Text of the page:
The origins of the Portico go back some 10 years before it was established. Inspired by a visit to The Athenaeum Liverpool, which had recently opened as a library and newsroom, surgeon Michael Ward and his friend Robert Robinson lamented the fact that Manchester lacked such an institution and vowed to remedy the problem. Thomas Harrison, leading exponent of the classical revival and architect of the earlier Liverpool Lyceum, Thomas Harrison was chosen to design The Portico. Builders David Bellhouse & Sons realised Harrison's plans and delivered the resulting building for £6,881-5s-3d. It was an immediate success.
Although The Portico has hosted art and craft exhibitions since the 1960s the current Gallery area is a relatively new addition, having formally opened following the construction of the present floor in 1987. The first exhibition to be shown in this dedicated space was Contemporary Book Arts which covered the work of illustrators, designers and bookbinders and was a great success. Prior to 1920, when the Library acquired its first tenant by splitting the building between a ground and first level, there was no floor in the central area; rather, one simply looked over the balustrade (still in place) to the ground floor library and newsroom, then straight up to the glorious saucer dome.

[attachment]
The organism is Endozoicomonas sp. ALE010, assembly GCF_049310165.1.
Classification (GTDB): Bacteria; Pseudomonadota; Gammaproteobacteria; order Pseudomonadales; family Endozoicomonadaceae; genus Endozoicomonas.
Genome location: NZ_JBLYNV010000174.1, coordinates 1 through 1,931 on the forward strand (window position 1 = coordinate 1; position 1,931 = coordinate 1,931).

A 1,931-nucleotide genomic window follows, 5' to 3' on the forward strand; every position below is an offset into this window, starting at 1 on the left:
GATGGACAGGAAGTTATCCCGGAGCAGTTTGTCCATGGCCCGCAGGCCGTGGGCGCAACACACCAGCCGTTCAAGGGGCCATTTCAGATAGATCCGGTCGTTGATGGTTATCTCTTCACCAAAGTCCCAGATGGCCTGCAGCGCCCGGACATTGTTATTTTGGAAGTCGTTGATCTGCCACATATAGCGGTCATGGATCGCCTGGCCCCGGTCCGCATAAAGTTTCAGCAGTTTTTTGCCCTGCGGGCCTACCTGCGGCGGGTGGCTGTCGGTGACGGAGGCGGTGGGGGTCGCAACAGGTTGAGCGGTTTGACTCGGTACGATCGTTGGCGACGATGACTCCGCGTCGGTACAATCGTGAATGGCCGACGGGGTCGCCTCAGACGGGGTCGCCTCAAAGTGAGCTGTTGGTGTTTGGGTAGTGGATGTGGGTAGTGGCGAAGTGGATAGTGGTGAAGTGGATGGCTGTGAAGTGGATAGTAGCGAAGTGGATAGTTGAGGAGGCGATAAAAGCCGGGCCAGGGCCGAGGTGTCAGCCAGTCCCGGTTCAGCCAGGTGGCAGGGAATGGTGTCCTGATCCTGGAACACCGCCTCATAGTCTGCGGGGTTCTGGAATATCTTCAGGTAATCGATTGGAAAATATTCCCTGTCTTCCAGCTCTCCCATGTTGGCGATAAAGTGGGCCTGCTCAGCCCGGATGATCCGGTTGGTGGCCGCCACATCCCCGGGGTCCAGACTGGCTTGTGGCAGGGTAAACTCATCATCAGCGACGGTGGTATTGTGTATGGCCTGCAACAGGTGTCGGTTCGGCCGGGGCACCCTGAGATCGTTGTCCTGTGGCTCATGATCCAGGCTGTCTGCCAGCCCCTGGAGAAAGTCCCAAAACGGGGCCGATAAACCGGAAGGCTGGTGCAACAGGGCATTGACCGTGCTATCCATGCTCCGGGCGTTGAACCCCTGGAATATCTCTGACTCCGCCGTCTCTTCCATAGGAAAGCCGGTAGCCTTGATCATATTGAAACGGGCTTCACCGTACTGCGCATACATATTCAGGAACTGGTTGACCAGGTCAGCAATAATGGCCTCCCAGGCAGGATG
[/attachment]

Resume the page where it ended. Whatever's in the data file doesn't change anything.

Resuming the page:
Further reading on the history of the Library can be purchased on-site including Ann Brooks and Bryan Haworth's The Portico Library: A History. We also produce a range of monographs related to the Portico starting from £2. Please contact the Librarian for more details.